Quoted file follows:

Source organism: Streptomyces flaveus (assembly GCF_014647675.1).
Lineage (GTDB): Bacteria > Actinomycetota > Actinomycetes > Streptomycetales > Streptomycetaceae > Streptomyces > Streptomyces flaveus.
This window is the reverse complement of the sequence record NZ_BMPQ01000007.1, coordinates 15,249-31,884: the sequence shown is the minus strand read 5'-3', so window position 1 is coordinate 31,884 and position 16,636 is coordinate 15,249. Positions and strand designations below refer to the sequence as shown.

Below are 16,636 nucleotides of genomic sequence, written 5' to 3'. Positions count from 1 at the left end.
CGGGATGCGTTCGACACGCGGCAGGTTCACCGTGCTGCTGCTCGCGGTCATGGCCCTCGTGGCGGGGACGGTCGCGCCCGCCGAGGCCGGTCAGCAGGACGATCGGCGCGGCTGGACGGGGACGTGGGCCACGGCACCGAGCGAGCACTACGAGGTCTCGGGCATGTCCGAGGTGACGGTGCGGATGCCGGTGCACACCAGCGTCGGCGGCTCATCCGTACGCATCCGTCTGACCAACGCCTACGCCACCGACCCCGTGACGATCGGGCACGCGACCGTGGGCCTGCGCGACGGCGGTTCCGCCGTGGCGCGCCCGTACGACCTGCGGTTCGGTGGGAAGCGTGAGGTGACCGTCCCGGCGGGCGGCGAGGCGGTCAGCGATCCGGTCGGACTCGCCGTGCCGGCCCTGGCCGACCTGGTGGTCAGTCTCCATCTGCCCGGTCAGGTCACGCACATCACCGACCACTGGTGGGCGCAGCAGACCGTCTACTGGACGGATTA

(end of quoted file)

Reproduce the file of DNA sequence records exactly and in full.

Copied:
Source organism: Streptomyces flaveus (assembly GCF_014647675.1).
Lineage (GTDB): Bacteria > Actinomycetota > Actinomycetes > Streptomycetales > Streptomycetaceae > Streptomyces > Streptomyces flaveus.
This window is the reverse complement of the sequence record NZ_BMPQ01000007.1, coordinates 15,249-31,884: the sequence shown is the minus strand read 5'-3', so window position 1 is coordinate 31,884 and position 16,636 is coordinate 15,249. Positions and strand designations below refer to the sequence as shown.

Below are 16,636 nucleotides of genomic sequence, written 5' to 3'. Positions count from 1 at the left end.
CGGGATGCGTTCGACACGCGGCAGGTTCACCGTGCTGCTGCTCGCGGTCATGGCCCTCGTGGCGGGGACGGTCGCGCCCGCCGAGGCCGGTCAGCAGGACGATCGGCGCGGCTGGACGGGGACGTGGGCCACGGCACCGAGCGAGCACTACGAGGTCTCGGGCATGTCCGAGGTGACGGTGCGGATGCCGGTGCACACCAGCGTCGGCGGCTCATCCGTACGCATCCGTCTGACCAACGCCTACGCCACCGACCCCGTGACGATCGGGCACGCGACCGTGGGCCTGCGCGACGGCGGTTCCGCCGTGGCGCGCCCGTACGACCTGCGGTTCGGTGGGAAGCGTGAGGTGACCGTCCCGGCGGGCGGCGAGGCGGTCAGCGATCCGGTCGGACTCGCCGTGCCGGCCCTGGCCGACCTGGTGGTCAGTCTCCATCTGCCCGGTCAGGTCACGCACATCACCGACCACTGGTGGGCGCAGCAGACCGTCTACTGGACGGATTA